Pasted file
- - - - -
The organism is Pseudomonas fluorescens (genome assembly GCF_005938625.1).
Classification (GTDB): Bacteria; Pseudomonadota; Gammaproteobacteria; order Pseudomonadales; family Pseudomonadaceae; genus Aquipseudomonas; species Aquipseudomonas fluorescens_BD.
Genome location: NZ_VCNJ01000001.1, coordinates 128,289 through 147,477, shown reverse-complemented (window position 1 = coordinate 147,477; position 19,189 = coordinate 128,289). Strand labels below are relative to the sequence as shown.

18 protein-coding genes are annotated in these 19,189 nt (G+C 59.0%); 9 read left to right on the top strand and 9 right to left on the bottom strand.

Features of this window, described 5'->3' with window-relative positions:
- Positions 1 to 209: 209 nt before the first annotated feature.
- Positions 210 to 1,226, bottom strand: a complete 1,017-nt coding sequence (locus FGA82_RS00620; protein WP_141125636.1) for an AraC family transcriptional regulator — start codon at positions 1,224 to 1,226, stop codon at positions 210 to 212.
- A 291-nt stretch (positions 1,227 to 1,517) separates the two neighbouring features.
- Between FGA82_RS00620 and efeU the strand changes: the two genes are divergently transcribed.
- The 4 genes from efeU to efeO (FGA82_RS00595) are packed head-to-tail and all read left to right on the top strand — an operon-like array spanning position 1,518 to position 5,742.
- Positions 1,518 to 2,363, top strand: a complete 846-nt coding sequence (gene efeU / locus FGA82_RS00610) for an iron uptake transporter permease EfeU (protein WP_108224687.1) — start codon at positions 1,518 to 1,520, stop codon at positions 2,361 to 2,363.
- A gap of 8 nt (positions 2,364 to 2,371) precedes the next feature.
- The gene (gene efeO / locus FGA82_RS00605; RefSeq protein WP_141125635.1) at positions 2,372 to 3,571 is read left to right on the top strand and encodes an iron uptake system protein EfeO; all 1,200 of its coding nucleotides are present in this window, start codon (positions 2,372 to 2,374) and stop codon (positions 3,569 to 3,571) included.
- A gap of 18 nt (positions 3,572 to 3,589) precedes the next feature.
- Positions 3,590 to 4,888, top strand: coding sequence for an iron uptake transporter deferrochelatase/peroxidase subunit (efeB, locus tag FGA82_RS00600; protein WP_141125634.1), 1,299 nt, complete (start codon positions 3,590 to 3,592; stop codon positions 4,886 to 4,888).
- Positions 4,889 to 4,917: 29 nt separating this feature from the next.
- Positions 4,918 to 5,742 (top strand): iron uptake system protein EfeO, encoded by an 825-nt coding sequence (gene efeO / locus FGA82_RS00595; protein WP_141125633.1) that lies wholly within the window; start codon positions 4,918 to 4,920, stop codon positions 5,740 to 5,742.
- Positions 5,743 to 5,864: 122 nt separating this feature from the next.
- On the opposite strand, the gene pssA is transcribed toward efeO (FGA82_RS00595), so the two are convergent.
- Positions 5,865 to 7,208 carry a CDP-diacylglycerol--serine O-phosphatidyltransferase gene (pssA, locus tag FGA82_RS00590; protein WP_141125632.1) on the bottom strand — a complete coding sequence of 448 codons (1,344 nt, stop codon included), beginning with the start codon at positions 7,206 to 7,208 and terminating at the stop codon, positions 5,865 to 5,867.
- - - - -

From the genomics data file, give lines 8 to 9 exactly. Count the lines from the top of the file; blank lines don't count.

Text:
- A 291-nt stretch (positions 1,227 to 1,517) separates the two neighbouring features.
- Between FGA82_RS00620 and efeU the strand changes: the two genes are divergently transcribed.